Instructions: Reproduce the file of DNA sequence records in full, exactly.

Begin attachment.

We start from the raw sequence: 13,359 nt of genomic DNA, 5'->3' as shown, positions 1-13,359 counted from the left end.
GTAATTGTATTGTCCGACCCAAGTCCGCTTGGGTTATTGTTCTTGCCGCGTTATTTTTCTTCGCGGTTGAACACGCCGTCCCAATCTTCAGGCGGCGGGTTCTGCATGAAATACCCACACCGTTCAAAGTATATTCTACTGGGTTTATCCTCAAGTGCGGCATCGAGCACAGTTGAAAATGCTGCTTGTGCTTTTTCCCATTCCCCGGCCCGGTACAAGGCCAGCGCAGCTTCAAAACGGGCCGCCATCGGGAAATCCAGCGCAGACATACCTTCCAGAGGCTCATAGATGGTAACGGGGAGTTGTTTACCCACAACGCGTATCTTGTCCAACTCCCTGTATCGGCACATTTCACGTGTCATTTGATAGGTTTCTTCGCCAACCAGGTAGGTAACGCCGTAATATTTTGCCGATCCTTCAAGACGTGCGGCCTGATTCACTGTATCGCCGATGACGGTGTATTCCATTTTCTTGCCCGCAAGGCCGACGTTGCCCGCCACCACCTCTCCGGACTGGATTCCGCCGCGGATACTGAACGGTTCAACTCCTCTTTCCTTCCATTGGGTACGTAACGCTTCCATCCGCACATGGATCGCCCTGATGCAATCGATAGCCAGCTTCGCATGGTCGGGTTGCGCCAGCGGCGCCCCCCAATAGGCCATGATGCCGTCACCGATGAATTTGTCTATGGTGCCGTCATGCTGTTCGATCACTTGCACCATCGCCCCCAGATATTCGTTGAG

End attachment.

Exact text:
We start from the raw sequence: 13,359 nt of genomic DNA, 5'->3' as shown, positions 1-13,359 counted from the left end.
GTAATTGTATTGTCCGACCCAAGTCCGCTTGGGTTATTGTTCTTGCCGCGTTATTTTTCTTCGCGGTTGAACACGCCGTCCCAATCTTCAGGCGGCGGGTTCTGCATGAAATACCCACACCGTTCAAAGTATATTCTACTGGGTTTATCCTCAAGTGCGGCATCGAGCACAGTTGAAAATGCTGCTTGTGCTTTTTCCCATTCCCCGGCCCGGTACAAGGCCAGCGCAGCTTCAAAACGGGCCGCCATCGGGAAATCCAGCGCAGACATACCTTCCAGAGGCTCATAGATGGTAACGGGGAGTTGTTTACCCACAACGCGTATCTTGTCCAACTCCCTGTATCGGCACATTTCACGTGTCATTTGATAGGTTTCTTCGCCAACCAGGTAGGTAACGCCGTAATATTTTGCCGATCCTTCAAGACGTGCGGCCTGATTCACTGTATCGCCGATGACGGTGTATTCCATTTTCTTGCCCGCAAGGCCGACGTTGCCCGCCACCACCTCTCCGGACTGGATTCCGCCGCGGATACTGAACGGTTCAACTCCTCTTTCCTTCCATTGGGTACGTAACGCTTCCATCCGCACATGGATCGCCCTGATGCAATCGATAGCCAGCTTCGCATGGTCGGGTTGCGCCAGCGGCGCCCCCCAATAGGCCATGATGCCGTCACCGATGAATTTGTCTATGGTGCCGTCATGCTGTTCGATCACTTGCACCATCGCCCCCAGATATTCGTTGAG